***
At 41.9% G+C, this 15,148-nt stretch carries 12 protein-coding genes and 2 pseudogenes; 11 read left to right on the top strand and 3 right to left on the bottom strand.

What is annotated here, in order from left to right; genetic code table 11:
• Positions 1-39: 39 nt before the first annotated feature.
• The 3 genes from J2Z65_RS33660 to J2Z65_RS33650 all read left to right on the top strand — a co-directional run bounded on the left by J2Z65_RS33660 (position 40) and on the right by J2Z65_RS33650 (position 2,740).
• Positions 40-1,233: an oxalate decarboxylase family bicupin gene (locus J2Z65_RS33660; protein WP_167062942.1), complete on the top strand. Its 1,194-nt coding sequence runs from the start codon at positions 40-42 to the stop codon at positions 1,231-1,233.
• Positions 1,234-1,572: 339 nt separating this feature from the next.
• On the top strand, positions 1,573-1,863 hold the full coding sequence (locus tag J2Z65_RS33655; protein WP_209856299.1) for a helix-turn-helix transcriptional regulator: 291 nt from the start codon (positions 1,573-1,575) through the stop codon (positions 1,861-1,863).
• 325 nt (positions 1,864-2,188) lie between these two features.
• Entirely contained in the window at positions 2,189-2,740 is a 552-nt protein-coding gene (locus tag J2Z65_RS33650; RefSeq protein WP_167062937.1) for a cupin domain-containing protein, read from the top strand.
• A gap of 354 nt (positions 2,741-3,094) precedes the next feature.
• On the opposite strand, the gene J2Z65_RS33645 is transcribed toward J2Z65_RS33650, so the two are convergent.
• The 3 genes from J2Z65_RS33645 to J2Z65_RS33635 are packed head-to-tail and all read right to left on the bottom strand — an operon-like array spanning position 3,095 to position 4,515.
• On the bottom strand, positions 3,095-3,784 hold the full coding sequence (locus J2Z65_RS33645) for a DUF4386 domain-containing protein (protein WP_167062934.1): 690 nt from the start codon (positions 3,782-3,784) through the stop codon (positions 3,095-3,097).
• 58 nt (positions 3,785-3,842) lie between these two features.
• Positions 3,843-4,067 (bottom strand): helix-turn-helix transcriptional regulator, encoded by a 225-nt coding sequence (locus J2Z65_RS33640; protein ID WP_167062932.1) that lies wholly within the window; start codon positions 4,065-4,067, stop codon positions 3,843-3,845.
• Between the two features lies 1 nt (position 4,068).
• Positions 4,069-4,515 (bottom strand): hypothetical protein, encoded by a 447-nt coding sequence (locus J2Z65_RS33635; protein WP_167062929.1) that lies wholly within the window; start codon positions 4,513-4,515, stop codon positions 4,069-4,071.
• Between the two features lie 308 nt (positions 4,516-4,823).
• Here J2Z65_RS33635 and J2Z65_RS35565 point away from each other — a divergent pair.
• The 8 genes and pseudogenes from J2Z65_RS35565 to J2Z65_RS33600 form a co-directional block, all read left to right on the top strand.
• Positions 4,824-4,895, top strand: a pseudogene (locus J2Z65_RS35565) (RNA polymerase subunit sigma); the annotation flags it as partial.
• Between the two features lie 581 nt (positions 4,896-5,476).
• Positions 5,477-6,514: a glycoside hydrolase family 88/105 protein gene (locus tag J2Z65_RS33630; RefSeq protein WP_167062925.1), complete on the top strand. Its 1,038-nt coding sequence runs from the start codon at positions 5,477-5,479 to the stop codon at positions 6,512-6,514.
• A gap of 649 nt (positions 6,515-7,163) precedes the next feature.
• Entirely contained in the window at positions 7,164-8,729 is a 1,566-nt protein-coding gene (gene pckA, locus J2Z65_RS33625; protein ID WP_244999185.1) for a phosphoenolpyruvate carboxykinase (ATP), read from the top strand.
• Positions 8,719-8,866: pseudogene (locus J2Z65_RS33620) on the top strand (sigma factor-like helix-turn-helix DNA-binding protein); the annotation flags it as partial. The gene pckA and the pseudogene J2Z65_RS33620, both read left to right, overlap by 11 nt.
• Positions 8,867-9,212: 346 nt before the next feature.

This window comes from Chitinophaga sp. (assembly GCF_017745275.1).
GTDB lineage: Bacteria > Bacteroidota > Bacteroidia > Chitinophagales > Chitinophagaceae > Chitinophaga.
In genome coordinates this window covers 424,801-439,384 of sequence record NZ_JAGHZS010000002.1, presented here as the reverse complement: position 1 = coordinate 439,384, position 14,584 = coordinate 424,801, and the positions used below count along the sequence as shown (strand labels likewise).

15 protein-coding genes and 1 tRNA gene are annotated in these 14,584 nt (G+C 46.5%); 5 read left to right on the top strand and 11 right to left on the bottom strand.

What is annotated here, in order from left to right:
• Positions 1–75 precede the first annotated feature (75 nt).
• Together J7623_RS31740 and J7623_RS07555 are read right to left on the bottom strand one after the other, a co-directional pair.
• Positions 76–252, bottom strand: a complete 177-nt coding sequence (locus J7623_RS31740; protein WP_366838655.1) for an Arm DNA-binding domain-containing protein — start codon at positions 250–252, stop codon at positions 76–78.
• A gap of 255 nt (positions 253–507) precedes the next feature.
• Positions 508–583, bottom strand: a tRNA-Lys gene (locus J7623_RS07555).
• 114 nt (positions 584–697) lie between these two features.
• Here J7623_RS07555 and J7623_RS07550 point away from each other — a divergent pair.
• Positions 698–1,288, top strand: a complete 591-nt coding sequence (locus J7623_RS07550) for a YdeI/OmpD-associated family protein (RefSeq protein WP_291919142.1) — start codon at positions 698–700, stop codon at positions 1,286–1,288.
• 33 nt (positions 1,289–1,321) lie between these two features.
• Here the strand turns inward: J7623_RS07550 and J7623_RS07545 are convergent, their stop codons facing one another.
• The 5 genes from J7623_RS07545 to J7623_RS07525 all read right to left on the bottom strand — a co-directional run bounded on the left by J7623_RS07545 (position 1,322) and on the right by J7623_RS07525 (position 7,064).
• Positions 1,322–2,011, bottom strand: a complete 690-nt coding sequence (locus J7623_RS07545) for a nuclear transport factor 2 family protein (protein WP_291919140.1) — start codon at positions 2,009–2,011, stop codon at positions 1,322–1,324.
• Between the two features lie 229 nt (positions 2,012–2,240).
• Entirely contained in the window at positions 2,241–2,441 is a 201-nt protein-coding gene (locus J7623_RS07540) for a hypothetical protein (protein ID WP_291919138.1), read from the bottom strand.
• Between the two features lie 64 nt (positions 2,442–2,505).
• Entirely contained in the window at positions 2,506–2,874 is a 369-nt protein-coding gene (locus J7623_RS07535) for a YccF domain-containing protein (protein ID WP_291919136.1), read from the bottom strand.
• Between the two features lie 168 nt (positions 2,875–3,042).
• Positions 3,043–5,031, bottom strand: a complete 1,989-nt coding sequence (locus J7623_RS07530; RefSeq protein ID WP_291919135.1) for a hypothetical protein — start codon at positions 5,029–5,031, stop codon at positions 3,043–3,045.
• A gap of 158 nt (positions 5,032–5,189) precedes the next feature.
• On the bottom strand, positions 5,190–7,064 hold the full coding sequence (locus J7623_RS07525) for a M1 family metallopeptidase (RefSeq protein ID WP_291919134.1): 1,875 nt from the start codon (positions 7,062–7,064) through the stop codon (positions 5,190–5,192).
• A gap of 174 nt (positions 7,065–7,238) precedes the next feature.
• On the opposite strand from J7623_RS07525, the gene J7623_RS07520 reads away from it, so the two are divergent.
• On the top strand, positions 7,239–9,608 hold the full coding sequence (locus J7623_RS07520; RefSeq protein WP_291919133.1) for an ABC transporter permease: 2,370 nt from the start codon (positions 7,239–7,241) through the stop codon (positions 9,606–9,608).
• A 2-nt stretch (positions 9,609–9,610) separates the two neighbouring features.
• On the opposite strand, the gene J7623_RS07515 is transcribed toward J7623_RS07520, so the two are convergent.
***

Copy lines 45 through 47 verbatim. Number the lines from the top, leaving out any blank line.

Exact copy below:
• Between the two features lie 229 nt (positions 2,012–2,240).
• Entirely contained in the window at positions 2,241–2,441 is a 201-nt protein-coding gene (locus J7623_RS07540) for a hypothetical protein (protein ID WP_291919138.1), read from the bottom strand.
• Between the two features lie 64 nt (positions 2,442–2,505).